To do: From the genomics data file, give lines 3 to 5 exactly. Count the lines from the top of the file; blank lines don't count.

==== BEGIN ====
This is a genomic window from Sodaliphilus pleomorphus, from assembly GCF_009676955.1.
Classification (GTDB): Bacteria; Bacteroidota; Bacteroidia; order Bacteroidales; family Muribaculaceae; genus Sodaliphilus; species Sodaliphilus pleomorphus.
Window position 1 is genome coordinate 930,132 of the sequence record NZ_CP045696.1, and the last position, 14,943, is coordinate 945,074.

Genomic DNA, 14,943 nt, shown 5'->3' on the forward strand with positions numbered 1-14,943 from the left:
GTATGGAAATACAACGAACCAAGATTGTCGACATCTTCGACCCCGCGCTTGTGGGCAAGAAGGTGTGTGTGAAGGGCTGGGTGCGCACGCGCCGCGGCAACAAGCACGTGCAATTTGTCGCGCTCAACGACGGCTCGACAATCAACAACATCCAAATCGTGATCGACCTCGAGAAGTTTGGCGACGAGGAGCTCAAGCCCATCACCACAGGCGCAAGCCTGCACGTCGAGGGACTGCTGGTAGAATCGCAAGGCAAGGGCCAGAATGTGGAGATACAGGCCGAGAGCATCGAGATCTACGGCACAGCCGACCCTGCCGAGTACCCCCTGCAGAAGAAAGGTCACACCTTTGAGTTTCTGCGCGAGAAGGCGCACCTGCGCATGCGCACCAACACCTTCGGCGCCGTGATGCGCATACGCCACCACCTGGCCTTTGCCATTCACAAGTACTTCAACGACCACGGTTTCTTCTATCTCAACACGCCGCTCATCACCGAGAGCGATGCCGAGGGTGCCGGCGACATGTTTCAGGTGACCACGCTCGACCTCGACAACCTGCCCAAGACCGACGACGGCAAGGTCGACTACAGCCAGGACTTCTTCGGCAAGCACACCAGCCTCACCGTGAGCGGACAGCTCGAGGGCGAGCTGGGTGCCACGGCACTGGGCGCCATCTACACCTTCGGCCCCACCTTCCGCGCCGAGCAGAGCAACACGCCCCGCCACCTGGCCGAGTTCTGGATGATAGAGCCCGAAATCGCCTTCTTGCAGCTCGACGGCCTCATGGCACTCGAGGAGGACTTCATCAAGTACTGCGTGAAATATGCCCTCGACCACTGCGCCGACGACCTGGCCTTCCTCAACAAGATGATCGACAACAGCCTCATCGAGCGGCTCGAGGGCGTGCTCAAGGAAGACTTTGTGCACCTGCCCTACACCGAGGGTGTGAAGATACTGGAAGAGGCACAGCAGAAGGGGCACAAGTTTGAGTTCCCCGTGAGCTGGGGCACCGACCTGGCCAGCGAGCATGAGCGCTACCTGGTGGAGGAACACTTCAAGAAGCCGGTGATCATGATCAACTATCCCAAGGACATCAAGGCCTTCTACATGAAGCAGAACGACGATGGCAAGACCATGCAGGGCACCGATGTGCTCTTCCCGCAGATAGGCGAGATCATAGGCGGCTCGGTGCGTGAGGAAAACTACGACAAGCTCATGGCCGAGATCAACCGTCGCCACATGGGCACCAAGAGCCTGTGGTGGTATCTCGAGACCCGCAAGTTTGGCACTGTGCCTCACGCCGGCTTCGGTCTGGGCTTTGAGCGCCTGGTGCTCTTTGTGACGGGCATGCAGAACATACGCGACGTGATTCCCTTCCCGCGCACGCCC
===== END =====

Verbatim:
Window position 1 is genome coordinate 930,132 of the sequence record NZ_CP045696.1, and the last position, 14,943, is coordinate 945,074.

Genomic DNA, 14,943 nt, shown 5'->3' on the forward strand with positions numbered 1-14,943 from the left:
GTATGGAAATACAACGAACCAAGATTGTCGACATCTTCGACCCCGCGCTTGTGGGCAAGAAGGTGTGTGTGAAGGGCTGGGTGCGCACGCGCCGCGGCAACAAGCACGTGCAATTTGTCGCGCTCAACGACGGCTCGACAATCAACAACATCCAAATCGTGATCGACCTCGAGAAGTTTGGCGACGAGGAGCTCAAGCCCATCACCACAGGCGCAAGCCTGCACGTCGAGGGACTGCTGGTAGAATCGCAAGGCAAGGGCCAGAATGTGGAGATACAGGCCGAGAGCATCGAGATCTACGGCACAGCCGACCCTGCCGAGTACCCCCTGCAGAAGAAAGGTCACACCTTTGAGTTTCTGCGCGAGAAGGCGCACCTGCGCATGCGCACCAACACCTTCGGCGCCGTGATGCGCATACGCCACCACCTGGCCTTTGCCATTCACAAGTACTTCAACGACCACGGTTTCTTCTATCTCAACACGCCGCTCATCACCGAGAGCGATGCCGAGGGTGCCGGCGACATGTTTCAGGTGACCACGCTCGACCTCGACAACCTGCCCAAGACCGACGACGGCAAGGTCGACTACAGCCAGGACTTCTTCGGCAAGCACACCAGCCTCACCGTGAGCGGACAGCTCGAGGGCGAGCTGGGTGCCACGGCACTGGGCGCCATCTACACCTTCGGCCCCACCTTCCGCGCCGAGCAGAGCAACACGCCCCGCCACCTGGCCGAGTTCTGGATGATAGAGCCCGAAATCGCCTTCTTGCAGCTCGACGGCCTCATGGCACTCGAGGAGGACTTCATCAAGTACTGCGTGAAATATGCCCTCGACCACTGCGCCGACGACCTGGCCTTCCTCAACAAGATGATCGACAACAGCCTCATCGAGCGGCTCGAGGGCGTGCTCAAGGAAGACTTTGTGCACCTGCCCTACACCGAGGGTGTGAAGATACTGGAAGAGGCACAGCAGAAGGGGCACAAGTTTGAGTTCCCCGTGAGCTGGGGCACCGACCTGGCCAGCGAGCATGAGCGCTACCTGGTGGAGGAACACTTCAAGAAGCCGGTGATCATGATCAACTATCCCAAGGACATCAAGGCCTTCTACATGAAGCAGAACGACGATGGCAAGACCATGCAGGGCACCGATGTGCTCTTCCCGCAGATAGGCGAGATCATAGGCGGCTCGGTGCGTGAGGAAAACTACGACAAGCTCATGGCCGAGATCAACCGTCGCCACATGGGCACCAAGAGCCTGTGGTGGTATCTCGAGACCCGCAAGTTTGGCACTGTGCCTCACGCCGGCTTCGGTCTGGGCTTTGAGCGCCTGGTGCTCTTTGTGACGGGCATGCAGAACATACGCGACGTGATTCCCTTCCCGCGCACGCCC